4 min

Retro stays

Airstream trailers, reborn motels and other vintage vacations for the stylish LGBT traveller

A vintage neon sign at the Holiday Motel. Credit: Aefa Mulholland

If you’re nostalgic for childhood vacations in travel trailers, caravans or motels but time has tempered your tolerance for campfire fare, cramped quarters and drab, done-in décor, fear not: a dazzling array of dapper, design-conscious cabin camps, trailer parks and motels has stepped into the spotlight over the past few years.

For a streamlined stay with style, there are now a slew of reconditioned Airstream options from which to choose. The gleaming mid-century marvels have reclaimed their place in the hearts of holiday-makers, from upstate New York to Colorado to Cape Town to the foothills of the Pyrenees in France.

With its nine retro 1940s and 1950s trailers, Bisbee, Arizona’s Shady Dell RV Park takes you back to a time when the Cold War was still hot and Tupperware was tops. The diminutive copper-mining town in the Mule Mountains is unexpectedly LGBT-friendly and has a lively Pride every June.

Things also stay firmly with one foot in the ’50s in the Belrepayre Airstream and Retro Trailer Park in Mirepoix, France. Europe’s first such camping creation, the park proffers an array of 10 models of Airstreams, ranging from the 1940s to the 1970s. There’s also an aluminum diner and a restaurant/bar with a vinyl-only music policy.

For an even hipper take on tin-can tourism, breeze into Berlin’s Huettenpalast, where a cache of quirky cabins and vintage trailers have come home to roost in an old factory in the Neukölln area of the city.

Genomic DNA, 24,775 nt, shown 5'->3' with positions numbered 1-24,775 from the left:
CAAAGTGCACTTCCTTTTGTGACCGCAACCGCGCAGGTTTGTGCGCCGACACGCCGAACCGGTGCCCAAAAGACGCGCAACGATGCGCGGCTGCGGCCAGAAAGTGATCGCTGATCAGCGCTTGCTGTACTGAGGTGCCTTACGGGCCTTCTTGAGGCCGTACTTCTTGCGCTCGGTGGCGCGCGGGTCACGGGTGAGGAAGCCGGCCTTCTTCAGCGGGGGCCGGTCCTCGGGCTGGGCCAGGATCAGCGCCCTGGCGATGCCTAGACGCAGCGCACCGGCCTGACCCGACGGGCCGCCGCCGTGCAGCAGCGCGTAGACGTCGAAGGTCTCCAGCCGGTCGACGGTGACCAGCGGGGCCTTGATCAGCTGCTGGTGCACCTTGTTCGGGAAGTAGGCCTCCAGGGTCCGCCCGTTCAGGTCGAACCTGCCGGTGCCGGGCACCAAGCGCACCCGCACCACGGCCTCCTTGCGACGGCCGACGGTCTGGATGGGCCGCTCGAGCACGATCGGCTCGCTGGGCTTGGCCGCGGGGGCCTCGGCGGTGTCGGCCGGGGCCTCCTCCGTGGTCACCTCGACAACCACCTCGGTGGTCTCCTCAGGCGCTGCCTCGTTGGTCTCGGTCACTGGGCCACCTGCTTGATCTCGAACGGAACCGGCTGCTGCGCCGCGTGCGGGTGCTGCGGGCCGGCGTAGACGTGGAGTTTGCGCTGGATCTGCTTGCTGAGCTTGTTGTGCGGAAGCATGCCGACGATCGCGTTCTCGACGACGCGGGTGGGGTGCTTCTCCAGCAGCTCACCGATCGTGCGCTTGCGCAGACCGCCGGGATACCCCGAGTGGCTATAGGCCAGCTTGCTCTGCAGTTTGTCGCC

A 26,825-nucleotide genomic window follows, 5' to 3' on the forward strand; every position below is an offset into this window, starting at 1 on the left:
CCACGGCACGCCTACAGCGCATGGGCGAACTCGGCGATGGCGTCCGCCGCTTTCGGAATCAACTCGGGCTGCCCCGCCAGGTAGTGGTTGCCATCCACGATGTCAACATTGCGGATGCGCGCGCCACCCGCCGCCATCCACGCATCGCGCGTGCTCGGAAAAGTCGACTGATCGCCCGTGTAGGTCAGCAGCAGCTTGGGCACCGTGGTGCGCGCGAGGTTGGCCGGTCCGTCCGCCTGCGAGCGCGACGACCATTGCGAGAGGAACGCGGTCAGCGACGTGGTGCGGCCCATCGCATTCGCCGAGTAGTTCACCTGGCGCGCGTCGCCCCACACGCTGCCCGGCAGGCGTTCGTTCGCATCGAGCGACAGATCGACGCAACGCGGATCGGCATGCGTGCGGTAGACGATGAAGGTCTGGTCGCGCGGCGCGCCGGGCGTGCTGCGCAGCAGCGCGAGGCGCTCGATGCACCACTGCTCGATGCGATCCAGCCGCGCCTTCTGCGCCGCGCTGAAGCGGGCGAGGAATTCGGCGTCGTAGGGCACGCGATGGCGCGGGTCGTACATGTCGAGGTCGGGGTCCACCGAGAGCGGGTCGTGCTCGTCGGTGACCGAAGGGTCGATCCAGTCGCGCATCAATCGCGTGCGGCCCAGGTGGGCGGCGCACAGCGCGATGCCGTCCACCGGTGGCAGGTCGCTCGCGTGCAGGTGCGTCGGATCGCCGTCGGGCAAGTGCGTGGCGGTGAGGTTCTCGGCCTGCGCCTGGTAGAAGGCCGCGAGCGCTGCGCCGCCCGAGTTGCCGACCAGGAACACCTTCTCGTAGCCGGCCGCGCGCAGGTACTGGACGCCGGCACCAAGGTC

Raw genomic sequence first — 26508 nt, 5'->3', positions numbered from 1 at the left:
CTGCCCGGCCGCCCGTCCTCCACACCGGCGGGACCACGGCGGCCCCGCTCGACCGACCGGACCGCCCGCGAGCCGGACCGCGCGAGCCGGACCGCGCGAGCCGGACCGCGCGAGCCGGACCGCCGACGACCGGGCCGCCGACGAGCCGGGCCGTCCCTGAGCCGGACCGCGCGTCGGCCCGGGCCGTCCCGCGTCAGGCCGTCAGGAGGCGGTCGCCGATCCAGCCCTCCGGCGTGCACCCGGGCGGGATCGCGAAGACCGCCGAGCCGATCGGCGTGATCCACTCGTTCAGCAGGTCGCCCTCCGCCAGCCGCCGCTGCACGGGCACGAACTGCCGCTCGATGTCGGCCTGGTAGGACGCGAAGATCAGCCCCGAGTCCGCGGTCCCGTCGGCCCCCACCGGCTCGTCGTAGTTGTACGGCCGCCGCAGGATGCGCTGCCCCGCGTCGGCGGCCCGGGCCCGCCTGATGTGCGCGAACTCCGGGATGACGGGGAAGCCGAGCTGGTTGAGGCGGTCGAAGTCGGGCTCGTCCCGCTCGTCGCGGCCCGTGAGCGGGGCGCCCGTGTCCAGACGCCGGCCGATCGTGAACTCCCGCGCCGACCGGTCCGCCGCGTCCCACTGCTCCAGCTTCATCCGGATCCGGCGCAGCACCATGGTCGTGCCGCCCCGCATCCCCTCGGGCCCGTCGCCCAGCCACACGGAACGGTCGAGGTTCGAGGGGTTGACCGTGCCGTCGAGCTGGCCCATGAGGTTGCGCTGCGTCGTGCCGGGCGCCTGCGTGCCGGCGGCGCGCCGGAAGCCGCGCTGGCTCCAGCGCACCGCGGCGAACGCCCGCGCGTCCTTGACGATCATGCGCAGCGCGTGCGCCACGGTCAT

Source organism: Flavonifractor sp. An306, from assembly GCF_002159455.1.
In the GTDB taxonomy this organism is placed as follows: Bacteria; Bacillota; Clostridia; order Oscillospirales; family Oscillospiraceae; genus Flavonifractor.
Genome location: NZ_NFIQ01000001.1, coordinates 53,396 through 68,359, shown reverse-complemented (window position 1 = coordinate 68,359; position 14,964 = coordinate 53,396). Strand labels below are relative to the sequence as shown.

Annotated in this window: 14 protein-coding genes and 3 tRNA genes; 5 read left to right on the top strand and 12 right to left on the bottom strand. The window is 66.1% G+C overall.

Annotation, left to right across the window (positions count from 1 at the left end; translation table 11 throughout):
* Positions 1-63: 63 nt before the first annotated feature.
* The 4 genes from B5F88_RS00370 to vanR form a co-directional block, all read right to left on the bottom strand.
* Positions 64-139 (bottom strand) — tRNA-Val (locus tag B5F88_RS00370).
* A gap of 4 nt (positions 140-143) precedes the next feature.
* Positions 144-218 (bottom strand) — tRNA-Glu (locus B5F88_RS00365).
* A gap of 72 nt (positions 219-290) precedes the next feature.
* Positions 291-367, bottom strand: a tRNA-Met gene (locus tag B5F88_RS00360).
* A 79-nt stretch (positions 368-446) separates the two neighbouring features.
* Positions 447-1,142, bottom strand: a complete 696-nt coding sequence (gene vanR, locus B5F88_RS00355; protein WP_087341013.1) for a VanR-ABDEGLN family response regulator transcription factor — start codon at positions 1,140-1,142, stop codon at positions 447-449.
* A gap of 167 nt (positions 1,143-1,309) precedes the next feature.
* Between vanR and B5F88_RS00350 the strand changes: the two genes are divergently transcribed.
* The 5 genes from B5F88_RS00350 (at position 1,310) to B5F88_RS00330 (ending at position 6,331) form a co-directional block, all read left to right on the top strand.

More uber-cool urban camping can be found in Cape Town on the rooftop of the Granddaddy Hotel, where seven Airstreams nestle alongside mailboxes, barbecues and an expanse of AstroTurf.

Another option that boasts both cabins and trailers comes courtesy of Kate Pierson, of The B-52s. Kate’s Lazy Meadow motel in Mount Tremper, New York, near Woodstock, adheres to the more-is-more school of décor, with nine rustic, over-the-top suites and five similarly spaced-out Airstream trailers. In Kate’s own words, “You’ll find mind-blowing mid-century modern/space-age/rocket-your-socks-off décor.” And that’s an understatement. It’s co-owned and managed by Kate’s life partner, Monica Coleman.

You’ll find plenty more parks further west. It’s another slice of life in the past lane at Utah’s Shooting Star Drive-In. Eight trailers, including John Wayne’s digs from the set of The Searchers, an Airstream-only drive-in section and a posse of classic cars from which to watch films from the 1940s, ’50s and ’60s are all on the bill at this eccentric Escalante station.

Accommodations at Astoria’s Sou’wester, in the Pacific Northwest, range from a Silver Streak and a Spartan Manor to a Potato Bug and an African Queen.

At Colorado’s Starlite Classic Campground in the Royal Gorge, 45 minutes from Colorado Springs, Winnebagos, Tee Pee trailers and Sportsmen are just some of the constellations of camping quarters.